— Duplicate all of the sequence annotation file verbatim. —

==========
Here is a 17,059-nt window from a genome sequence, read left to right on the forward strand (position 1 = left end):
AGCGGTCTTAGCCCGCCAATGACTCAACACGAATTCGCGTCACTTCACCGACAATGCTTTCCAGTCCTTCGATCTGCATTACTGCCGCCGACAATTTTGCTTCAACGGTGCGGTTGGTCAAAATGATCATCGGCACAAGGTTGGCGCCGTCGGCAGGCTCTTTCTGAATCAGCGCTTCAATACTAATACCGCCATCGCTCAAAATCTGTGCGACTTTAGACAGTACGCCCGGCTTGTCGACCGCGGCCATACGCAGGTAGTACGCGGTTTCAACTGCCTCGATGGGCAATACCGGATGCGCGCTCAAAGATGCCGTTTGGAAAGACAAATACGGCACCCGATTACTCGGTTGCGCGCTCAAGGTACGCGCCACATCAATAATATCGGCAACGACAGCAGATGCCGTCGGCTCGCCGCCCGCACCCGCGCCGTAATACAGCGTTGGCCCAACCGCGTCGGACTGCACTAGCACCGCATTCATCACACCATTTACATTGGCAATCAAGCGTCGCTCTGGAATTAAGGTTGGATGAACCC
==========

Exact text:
Here is a 17,059-nt window from a genome sequence, read left to right on the forward strand (position 1 = left end):
AGCGGTCTTAGCCCGCCAATGACTCAACACGAATTCGCGTCACTTCACCGACAATGCTTTCCAGTCCTTCGATCTGCATTACTGCCGCCGACAATTTTGCTTCAACGGTGCGGTTGGTCAAAATGATCATCGGCACAAGGTTGGCGCCGTCGGCAGGCTCTTTCTGAATCAGCGCTTCAATACTAATACCGCCATCGCTCAAAATCTGTGCGACTTTAGACAGTACGCCCGGCTTGTCGACCGCGGCCATACGCAGGTAGTACGCGGTTTCAACTGCCTCGATGGGCAATACCGGATGCGCGCTCAAAGATGCCGTTTGGAAAGACAAATACGGCACCCGATTACTCGGTTGCGCGCTCAAGGTACGCGCCACATCAATAATATCGGCAACGACAGCAGATGCCGTCGGCTCGCCGCCCGCACCCGCGCCGTAATACAGCGTTGGCCCAACCGCGTCGGACTGCACTAGCACCGCATTCATCACACCATTTACATTGGCAATCAAGCGTCGCTCTGGAATTAAGGTTGGATGAACCC